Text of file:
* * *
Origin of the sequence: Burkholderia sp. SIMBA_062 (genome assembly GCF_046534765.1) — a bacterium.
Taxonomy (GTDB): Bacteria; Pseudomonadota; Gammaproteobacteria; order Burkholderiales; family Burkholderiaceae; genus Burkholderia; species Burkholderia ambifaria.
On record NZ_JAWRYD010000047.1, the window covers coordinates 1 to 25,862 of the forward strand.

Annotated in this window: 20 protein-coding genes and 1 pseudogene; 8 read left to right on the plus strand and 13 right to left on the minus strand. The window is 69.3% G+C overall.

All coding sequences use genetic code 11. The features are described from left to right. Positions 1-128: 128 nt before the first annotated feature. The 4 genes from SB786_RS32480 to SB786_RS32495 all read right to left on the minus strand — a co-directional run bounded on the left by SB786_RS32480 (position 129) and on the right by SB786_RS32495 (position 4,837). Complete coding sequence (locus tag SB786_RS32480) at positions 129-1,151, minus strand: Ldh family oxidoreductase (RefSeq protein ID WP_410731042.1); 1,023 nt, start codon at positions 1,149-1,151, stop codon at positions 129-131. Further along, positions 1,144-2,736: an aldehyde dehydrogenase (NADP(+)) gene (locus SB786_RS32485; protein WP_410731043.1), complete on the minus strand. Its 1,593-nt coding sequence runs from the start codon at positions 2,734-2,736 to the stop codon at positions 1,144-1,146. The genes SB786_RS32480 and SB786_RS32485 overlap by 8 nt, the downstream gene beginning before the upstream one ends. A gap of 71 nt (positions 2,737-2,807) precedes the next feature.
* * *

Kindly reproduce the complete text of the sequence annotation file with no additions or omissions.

Origin of the sequence: Burkholderia sp. SIMBA_062 (genome assembly GCF_046534765.1) — a bacterium.
Taxonomy (GTDB): Bacteria; Pseudomonadota; Gammaproteobacteria; order Burkholderiales; family Burkholderiaceae; genus Burkholderia; species Burkholderia ambifaria.
On record NZ_JAWRYD010000047.1, the window covers coordinates 1 to 25,862 of the forward strand.

Annotated in this window: 20 protein-coding genes and 1 pseudogene; 8 read left to right on the plus strand and 13 right to left on the minus strand. The window is 69.3% G+C overall.

All coding sequences use genetic code 11. The features are described from left to right. Positions 1-128: 128 nt before the first annotated feature. The 4 genes from SB786_RS32480 to SB786_RS32495 all read right to left on the minus strand — a co-directional run bounded on the left by SB786_RS32480 (position 129) and on the right by SB786_RS32495 (position 4,837). Complete coding sequence (locus tag SB786_RS32480) at positions 129-1,151, minus strand: Ldh family oxidoreductase (RefSeq protein ID WP_410731042.1); 1,023 nt, start codon at positions 1,149-1,151, stop codon at positions 129-131. Further along, positions 1,144-2,736: an aldehyde dehydrogenase (NADP(+)) gene (locus SB786_RS32485; protein WP_410731043.1), complete on the minus strand. Its 1,593-nt coding sequence runs from the start codon at positions 2,734-2,736 to the stop codon at positions 1,144-1,146. The genes SB786_RS32480 and SB786_RS32485 overlap by 8 nt, the downstream gene beginning before the upstream one ends. A gap of 71 nt (positions 2,737-2,807) precedes the next feature.